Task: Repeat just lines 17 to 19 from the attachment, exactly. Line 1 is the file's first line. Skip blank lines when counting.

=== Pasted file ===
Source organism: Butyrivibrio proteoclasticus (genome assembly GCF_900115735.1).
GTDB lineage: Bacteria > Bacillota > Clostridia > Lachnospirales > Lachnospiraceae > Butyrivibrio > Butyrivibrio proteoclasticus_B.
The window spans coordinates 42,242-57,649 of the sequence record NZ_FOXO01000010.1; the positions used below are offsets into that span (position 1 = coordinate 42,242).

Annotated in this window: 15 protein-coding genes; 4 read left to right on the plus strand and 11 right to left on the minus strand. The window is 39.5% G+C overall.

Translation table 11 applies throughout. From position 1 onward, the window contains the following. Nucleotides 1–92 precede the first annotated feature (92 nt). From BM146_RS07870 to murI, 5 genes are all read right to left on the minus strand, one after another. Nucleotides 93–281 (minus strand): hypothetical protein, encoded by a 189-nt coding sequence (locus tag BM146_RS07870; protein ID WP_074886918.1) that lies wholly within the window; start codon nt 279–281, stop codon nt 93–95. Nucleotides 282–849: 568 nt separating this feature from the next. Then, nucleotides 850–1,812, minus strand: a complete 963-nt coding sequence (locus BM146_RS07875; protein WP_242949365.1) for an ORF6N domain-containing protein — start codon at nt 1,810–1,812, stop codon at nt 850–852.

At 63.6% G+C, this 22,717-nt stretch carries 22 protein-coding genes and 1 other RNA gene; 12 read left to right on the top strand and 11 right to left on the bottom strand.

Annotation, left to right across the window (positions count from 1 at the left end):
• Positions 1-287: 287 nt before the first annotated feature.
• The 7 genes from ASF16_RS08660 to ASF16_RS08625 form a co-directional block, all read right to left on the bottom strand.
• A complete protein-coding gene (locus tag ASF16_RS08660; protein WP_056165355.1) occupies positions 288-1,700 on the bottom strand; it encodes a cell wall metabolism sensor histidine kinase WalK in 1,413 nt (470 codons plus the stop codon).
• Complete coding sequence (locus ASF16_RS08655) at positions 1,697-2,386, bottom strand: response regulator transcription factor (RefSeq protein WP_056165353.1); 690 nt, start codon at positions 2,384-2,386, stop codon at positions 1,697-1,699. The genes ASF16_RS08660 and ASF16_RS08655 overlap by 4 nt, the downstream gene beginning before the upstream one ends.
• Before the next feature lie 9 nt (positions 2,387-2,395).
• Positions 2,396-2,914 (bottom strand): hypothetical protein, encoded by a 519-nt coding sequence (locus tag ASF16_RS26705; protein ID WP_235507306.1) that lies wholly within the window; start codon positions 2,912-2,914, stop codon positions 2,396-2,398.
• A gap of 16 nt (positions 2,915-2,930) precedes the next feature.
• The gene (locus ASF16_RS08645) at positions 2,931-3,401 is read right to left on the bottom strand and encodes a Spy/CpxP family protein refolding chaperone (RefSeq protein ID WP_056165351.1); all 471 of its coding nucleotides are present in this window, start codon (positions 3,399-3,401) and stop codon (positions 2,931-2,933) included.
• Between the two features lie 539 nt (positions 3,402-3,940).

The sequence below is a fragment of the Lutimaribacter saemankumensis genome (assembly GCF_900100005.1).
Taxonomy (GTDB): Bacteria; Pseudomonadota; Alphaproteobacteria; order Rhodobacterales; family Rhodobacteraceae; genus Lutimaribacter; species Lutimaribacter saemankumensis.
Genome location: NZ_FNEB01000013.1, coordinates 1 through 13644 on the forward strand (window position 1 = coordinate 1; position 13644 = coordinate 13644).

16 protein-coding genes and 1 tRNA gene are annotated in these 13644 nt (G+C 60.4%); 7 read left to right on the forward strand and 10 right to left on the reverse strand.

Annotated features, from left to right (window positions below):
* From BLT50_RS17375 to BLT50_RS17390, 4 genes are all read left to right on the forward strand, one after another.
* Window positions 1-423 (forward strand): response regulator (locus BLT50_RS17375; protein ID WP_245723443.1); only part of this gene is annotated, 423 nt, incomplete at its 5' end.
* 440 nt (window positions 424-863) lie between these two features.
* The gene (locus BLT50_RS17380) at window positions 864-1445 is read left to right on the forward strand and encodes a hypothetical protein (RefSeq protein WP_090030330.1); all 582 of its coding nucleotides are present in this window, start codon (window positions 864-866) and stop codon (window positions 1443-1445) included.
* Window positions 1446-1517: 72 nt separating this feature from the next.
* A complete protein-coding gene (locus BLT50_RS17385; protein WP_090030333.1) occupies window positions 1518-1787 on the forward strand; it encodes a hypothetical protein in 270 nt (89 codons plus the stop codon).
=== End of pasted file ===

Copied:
The sequence below is a fragment of the Lutimaribacter saemankumensis genome (assembly GCF_900100005.1).
Taxonomy (GTDB): Bacteria; Pseudomonadota; Alphaproteobacteria; order Rhodobacterales; family Rhodobacteraceae; genus Lutimaribacter; species Lutimaribacter saemankumensis.
Genome location: NZ_FNEB01000013.1, coordinates 1 through 13644 on the forward strand (window position 1 = coordinate 1; position 13644 = coordinate 13644).